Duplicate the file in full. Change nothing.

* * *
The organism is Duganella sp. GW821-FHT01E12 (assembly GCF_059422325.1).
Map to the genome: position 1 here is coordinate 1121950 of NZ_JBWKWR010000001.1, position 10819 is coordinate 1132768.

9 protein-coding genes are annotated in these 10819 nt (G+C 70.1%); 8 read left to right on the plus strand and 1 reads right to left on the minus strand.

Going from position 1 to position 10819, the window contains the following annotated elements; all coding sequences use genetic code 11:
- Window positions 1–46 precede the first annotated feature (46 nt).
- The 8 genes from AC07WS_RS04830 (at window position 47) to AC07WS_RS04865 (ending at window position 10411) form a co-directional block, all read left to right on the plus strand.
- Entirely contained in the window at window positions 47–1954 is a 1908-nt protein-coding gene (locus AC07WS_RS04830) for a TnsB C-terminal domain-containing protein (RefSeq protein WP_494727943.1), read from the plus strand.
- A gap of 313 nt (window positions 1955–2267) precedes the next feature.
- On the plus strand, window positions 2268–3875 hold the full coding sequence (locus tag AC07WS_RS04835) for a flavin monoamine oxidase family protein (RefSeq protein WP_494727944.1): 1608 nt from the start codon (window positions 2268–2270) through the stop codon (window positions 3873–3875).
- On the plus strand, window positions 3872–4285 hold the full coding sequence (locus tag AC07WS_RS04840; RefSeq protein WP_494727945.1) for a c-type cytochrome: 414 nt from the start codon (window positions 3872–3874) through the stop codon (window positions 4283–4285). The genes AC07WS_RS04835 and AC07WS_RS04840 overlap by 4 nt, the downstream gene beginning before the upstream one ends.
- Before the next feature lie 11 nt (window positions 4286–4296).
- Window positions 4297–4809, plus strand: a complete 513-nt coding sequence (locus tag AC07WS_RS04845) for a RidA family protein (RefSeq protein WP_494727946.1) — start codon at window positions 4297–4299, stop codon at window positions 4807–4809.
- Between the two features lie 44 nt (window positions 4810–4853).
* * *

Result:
The organism is Duganella sp. GW821-FHT01E12 (assembly GCF_059422325.1).
Map to the genome: position 1 here is coordinate 1121950 of NZ_JBWKWR010000001.1, position 10819 is coordinate 1132768.

9 protein-coding genes are annotated in these 10819 nt (G+C 70.1%); 8 read left to right on the plus strand and 1 reads right to left on the minus strand.

Going from position 1 to position 10819, the window contains the following annotated elements; all coding sequences use genetic code 11:
- Window positions 1–46 precede the first annotated feature (46 nt).
- The 8 genes from AC07WS_RS04830 (at window position 47) to AC07WS_RS04865 (ending at window position 10411) form a co-directional block, all read left to right on the plus strand.
- Entirely contained in the window at window positions 47–1954 is a 1908-nt protein-coding gene (locus AC07WS_RS04830) for a TnsB C-terminal domain-containing protein (RefSeq protein WP_494727943.1), read from the plus strand.
- A gap of 313 nt (window positions 1955–2267) precedes the next feature.
- On the plus strand, window positions 2268–3875 hold the full coding sequence (locus tag AC07WS_RS04835) for a flavin monoamine oxidase family protein (RefSeq protein WP_494727944.1): 1608 nt from the start codon (window positions 2268–2270) through the stop codon (window positions 3873–3875).
- On the plus strand, window positions 3872–4285 hold the full coding sequence (locus tag AC07WS_RS04840; RefSeq protein WP_494727945.1) for a c-type cytochrome: 414 nt from the start codon (window positions 3872–3874) through the stop codon (window positions 4283–4285). The genes AC07WS_RS04835 and AC07WS_RS04840 overlap by 4 nt, the downstream gene beginning before the upstream one ends.
- Before the next feature lie 11 nt (window positions 4286–4296).
- Window positions 4297–4809, plus strand: a complete 513-nt coding sequence (locus tag AC07WS_RS04845) for a RidA family protein (RefSeq protein WP_494727946.1) — start codon at window positions 4297–4299, stop codon at window positions 4807–4809.
- Between the two features lie 44 nt (window positions 4810–4853).